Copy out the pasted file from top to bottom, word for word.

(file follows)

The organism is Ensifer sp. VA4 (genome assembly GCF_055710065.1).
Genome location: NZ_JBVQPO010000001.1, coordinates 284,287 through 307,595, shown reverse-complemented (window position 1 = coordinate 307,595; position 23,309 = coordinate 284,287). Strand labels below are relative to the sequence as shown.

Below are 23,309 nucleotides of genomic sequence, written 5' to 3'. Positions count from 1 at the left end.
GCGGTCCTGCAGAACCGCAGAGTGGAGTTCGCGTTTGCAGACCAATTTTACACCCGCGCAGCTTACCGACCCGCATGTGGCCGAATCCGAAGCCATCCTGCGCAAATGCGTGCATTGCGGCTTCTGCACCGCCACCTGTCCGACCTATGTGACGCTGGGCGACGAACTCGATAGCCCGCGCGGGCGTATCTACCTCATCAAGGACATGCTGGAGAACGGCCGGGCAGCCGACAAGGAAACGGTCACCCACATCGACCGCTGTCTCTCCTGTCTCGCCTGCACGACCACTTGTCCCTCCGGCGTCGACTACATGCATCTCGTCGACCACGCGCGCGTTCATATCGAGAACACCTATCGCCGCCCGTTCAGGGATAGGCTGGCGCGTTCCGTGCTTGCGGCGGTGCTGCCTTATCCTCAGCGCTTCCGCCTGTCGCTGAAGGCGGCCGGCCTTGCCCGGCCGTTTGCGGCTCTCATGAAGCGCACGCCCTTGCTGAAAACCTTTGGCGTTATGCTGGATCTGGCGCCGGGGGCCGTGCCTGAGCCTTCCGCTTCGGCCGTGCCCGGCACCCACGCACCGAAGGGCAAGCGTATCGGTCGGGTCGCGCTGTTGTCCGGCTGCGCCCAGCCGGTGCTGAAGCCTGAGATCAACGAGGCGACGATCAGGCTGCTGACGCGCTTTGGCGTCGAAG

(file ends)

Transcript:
The organism is Ensifer sp. VA4 (genome assembly GCF_055710065.1).
Genome location: NZ_JBVQPO010000001.1, coordinates 284,287 through 307,595, shown reverse-complemented (window position 1 = coordinate 307,595; position 23,309 = coordinate 284,287). Strand labels below are relative to the sequence as shown.

Below are 23,309 nucleotides of genomic sequence, written 5' to 3'. Positions count from 1 at the left end.
GCGGTCCTGCAGAACCGCAGAGTGGAGTTCGCGTTTGCAGACCAATTTTACACCCGCGCAGCTTACCGACCCGCATGTGGCCGAATCCGAAGCCATCCTGCGCAAATGCGTGCATTGCGGCTTCTGCACCGCCACCTGTCCGACCTATGTGACGCTGGGCGACGAACTCGATAGCCCGCGCGGGCGTATCTACCTCATCAAGGACATGCTGGAGAACGGCCGGGCAGCCGACAAGGAAACGGTCACCCACATCGACCGCTGTCTCTCCTGTCTCGCCTGCACGACCACTTGTCCCTCCGGCGTCGACTACATGCATCTCGTCGACCACGCGCGCGTTCATATCGAGAACACCTATCGCCGCCCGTTCAGGGATAGGCTGGCGCGTTCCGTGCTTGCGGCGGTGCTGCCTTATCCTCAGCGCTTCCGCCTGTCGCTGAAGGCGGCCGGCCTTGCCCGGCCGTTTGCGGCTCTCATGAAGCGCACGCCCTTGCTGAAAACCTTTGGCGTTATGCTGGATCTGGCGCCGGGGGCCGTGCCTGAGCCTTCCGCTTCGGCCGTGCCCGGCACCCACGCACCGAAGGGCAAGCGTATCGGTCGGGTCGCGCTGTTGTCCGGCTGCGCCCAGCCGGTGCTGAAGCCTGAGATCAACGAGGCGACGATCAGGCTGCTGACGCGCTTTGGCGTCGAAG